All technology PR professionals, have at some point woken up in a cold sweat from the following nightmare:
Your client or boss sends a link to an industry conference and insists you must secure a speaking slot for them because every single competitor is listed as a speaker. You eagerly click on the link, only to find out that the call for speakers deadline expired…yesterday.
Undeterred, you employ an old Tennessee saying our 43rd president was fond of: “Fool me once, shame on – shame on you. Fool me – you can’t get fooled again.” Or something to that effect. Regardless, you pledge that when this conference comes again, you’ll be ready. But the call for next year’s speakers isn’t out yet, and the archaic Excel spreadsheet used to track speaking and award opportunities only tracks six months ahead. So time passes, your mental note fades, and, well… you get the picture.
Why you need software
There are several rewarding aspects to being a public relations professional, but I will go out on a limb and assume that tracking conference speaking and awards is not one of them. The process remains painfully manual and data entry driven, and suffers from several challenges. First and foremost, many conferences are not forthcoming with information. The conference landscape has changed dramatically. There used to be a small handful of key “can’t miss” events that clients focused all of their energies on, and the process to submit to speakers was relatively transparent. Fast-forward to today, and the number of conferences has grown exponentially as media properties and other organizations view events as one of the last big moneymaking tools for the industry.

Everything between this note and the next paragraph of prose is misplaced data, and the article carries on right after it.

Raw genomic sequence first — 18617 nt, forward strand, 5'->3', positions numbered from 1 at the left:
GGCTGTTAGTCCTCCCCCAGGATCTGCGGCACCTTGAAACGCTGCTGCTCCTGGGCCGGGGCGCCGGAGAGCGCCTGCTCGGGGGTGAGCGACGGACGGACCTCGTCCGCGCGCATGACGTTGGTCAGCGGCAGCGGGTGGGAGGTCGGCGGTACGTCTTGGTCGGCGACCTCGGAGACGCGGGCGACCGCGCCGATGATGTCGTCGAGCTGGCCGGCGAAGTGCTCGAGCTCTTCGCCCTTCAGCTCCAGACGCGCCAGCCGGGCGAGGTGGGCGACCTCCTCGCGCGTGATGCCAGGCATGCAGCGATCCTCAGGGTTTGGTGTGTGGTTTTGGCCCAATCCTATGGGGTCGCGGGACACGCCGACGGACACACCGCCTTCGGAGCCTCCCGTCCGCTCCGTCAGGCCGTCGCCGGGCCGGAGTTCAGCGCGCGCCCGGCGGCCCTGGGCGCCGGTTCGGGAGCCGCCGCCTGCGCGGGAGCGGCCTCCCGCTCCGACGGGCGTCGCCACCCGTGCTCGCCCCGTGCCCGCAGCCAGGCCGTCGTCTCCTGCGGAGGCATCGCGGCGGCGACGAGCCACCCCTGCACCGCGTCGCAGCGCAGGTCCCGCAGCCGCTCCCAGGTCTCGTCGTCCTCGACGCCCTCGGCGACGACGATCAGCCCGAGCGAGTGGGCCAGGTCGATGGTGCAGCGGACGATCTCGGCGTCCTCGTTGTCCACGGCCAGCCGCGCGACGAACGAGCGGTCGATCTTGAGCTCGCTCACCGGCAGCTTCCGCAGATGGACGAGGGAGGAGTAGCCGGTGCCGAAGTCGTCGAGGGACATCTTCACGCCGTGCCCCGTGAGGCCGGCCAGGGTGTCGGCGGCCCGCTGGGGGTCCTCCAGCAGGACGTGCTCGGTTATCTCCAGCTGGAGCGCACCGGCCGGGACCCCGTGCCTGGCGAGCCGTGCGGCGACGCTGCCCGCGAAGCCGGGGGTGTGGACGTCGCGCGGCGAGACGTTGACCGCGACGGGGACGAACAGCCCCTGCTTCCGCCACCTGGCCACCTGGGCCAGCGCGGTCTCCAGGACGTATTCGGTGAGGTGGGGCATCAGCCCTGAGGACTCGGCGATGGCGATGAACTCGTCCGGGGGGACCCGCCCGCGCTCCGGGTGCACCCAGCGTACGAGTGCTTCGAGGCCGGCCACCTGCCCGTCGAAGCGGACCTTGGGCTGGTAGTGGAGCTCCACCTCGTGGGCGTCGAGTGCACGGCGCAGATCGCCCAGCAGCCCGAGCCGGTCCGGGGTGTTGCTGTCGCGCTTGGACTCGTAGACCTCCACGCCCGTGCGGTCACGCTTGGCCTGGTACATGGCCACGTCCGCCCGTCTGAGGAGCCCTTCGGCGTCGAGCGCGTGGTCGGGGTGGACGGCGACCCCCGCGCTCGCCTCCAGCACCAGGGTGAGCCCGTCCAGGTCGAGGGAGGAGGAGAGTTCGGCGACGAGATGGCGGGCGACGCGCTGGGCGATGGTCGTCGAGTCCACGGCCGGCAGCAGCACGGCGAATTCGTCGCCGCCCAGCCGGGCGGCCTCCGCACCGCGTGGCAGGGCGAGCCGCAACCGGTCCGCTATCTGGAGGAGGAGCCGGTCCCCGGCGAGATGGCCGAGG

These newer conferences are extremely difficult to vet. The event organizers pack their websites with every technology buzzword/keyword possible – cloud computing, big data, mobile, Internet of Things, red velvet cupcakes, etc. – in order to attract attendees, sponsors, and exhibitors. The shift from mega events to micro events challenges priorities, budgets and the value events can deliver.
Secondly, if you are submitting to speak in today’s pay-to-play technology conference environment – and your client/company is not named Apple, Twitter, Dropbox, Uber or the hot market disruptor of a similar ilk – good luck.
Conferences don’t want vendor speaker submissions – unless it is accompanied by a nice fat check to exhibitor and/or sponsor. This further morphs the role of PR professionals into the marketing sphere, as you are called on to not only help determine which events are worth the travel and lodging expense of submitting to speak at, but also which events are worthy of further investments that may be required to secure a speaking slot – not to mention navigating the intricacies of what days and times draw the best attendance or whether it makes more sense to host a demo workshop, participate in a panel, give a keynote, or deliver a presentation.
These are the pain points Travis Van seeks to eliminate with the just-completed launch of TechCalendar. Some in the technology PR industry are already familiar with Van’s ITDatabase service – which allows subscribers to search through his database of tech conference speaking opportunities and awards, create media coverage lists based on Boolean searches of technology keywords and topics, and track editorial calendar opportunities.
What it Is:
The TechCalendar service indexes thousands of speaking and award opportunities for technology companies, with the goal of eliminating the spreadsheets, data entry and the chronic time suck required to track speaking and award opportunities that PR professionals want to follow.